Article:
Integration or Emancipation? European Muslims between Mosque and State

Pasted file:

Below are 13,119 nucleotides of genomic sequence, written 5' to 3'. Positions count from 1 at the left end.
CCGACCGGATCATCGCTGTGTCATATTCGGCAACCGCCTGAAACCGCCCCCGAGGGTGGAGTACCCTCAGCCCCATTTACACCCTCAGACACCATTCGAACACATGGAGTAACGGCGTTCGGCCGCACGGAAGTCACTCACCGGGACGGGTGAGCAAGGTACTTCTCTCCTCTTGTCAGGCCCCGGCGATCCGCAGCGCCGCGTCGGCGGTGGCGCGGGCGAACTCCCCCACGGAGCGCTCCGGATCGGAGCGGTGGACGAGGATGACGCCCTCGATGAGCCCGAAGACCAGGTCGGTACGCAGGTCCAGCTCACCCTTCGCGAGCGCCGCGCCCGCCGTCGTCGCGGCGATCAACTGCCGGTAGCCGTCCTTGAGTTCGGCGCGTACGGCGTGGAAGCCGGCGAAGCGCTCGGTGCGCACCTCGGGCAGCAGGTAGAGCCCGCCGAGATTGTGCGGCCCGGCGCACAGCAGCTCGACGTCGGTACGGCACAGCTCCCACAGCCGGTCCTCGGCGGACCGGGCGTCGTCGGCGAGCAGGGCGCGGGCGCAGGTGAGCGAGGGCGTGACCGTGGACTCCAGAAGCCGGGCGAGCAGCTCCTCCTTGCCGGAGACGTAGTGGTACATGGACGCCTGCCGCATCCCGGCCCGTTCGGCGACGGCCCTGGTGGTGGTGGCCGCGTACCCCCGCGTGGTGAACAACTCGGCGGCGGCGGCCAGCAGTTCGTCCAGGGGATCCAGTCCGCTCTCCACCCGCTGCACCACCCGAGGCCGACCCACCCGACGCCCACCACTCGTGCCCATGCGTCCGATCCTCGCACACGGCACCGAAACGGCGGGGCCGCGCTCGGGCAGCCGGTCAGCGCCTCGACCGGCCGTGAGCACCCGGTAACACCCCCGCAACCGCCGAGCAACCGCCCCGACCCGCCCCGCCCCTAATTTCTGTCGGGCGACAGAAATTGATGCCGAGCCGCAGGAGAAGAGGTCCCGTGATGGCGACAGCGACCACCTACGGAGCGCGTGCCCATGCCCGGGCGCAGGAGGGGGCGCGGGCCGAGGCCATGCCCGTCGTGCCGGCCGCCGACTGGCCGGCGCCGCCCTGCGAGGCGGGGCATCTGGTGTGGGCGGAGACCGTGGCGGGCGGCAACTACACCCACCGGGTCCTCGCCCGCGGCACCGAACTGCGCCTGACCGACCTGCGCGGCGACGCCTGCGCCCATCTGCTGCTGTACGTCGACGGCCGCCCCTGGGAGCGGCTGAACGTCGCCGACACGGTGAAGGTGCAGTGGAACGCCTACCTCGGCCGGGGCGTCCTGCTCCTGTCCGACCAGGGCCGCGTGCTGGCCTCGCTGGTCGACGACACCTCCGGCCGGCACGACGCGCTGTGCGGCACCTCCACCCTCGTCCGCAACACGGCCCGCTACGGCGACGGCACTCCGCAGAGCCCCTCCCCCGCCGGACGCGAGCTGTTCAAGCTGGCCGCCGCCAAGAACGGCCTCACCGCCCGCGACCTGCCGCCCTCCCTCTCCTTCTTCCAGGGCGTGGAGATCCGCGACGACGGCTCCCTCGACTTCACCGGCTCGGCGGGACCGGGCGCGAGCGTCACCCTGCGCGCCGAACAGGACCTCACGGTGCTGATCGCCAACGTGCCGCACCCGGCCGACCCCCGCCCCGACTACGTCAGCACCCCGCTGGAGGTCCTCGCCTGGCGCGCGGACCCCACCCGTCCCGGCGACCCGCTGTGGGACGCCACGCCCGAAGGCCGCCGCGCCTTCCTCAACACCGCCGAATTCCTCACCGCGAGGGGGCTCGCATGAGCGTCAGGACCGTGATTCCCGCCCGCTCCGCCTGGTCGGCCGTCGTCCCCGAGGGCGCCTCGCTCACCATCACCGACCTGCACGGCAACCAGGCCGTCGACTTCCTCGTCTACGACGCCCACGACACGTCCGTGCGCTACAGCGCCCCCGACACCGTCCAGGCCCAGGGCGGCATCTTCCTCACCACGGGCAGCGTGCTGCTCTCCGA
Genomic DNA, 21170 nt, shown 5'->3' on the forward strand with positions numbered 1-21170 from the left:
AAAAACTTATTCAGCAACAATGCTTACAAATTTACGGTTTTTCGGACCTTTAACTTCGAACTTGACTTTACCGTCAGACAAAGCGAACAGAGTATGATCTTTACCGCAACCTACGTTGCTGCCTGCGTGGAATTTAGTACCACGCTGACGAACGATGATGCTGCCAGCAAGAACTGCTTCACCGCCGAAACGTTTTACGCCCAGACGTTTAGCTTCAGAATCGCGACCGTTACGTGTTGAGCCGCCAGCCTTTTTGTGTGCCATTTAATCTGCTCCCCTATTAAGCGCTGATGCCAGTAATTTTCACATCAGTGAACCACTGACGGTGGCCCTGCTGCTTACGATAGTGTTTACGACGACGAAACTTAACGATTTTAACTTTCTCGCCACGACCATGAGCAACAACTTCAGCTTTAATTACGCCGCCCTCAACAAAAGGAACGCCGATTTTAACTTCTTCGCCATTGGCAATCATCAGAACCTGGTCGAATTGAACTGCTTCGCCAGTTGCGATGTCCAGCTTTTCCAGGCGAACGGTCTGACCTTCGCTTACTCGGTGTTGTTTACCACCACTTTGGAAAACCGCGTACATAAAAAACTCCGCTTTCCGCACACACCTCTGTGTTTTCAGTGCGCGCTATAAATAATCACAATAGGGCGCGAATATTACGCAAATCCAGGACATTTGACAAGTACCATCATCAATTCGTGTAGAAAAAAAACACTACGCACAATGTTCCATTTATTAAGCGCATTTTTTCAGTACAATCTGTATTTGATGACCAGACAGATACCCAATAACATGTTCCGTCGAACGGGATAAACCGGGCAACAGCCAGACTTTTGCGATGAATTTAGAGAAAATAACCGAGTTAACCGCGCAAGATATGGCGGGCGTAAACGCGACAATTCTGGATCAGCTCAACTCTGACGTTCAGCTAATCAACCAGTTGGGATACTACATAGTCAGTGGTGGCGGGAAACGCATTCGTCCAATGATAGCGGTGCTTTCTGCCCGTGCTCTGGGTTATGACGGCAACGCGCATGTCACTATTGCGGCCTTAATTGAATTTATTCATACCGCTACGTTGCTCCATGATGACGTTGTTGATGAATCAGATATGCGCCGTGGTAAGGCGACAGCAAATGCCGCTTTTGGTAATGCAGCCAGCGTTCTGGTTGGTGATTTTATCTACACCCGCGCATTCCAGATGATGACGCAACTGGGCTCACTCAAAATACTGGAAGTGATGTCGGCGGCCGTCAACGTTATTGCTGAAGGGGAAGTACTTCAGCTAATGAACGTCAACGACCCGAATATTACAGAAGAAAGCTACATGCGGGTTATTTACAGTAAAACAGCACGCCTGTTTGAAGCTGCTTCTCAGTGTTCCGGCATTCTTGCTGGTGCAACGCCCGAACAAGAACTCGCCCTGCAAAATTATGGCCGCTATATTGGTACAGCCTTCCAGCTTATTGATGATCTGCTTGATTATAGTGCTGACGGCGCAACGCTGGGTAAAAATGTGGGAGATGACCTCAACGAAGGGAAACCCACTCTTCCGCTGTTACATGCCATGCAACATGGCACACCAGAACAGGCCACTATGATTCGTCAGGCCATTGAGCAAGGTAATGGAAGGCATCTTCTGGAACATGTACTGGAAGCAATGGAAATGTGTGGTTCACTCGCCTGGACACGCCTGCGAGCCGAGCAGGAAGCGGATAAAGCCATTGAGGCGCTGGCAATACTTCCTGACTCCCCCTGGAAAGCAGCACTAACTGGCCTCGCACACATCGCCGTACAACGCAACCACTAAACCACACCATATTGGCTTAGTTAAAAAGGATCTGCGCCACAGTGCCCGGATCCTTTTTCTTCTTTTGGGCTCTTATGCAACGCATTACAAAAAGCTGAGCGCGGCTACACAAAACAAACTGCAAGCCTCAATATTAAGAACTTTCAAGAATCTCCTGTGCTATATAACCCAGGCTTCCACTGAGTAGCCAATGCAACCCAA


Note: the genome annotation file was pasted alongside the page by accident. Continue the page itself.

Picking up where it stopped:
Can state–mosque relations nurture a pragmatic relationship between community organizations and public authorities? What is the role of foreign governments in the building of mosques, training of imams and other requirements of Muslim religious life in Europe? Jonathan Laurence's timely lecture investigates the possibilities and consequences of anchoring Islam in European domestic institutions. Foreign governments and international NGOs, he notes, have supported rival mosques and Islamic cultural centers in Western Europe since the settlement of a Muslim-origin minority a half-century ago. The growing interest in this minority’s integration following the terrorist attacks of 2001-2005 led to significant changes in European governments’ relations with local federations of mosques and with religious affairs ministries in the countries of origin. The effort to consult religious leadership on issues affecting this minority has been criticized as promoting communitarianism as well as praised for leveling religious liberties for all citizens. By examining the performance of Europe’s Islam Councils and institutional developments in Turkey and Morocco, Laurence describes how recent political change in the countries of origin interacts with the evolution of native European Muslims’ own engagement – political, religious, cultural and otherwise.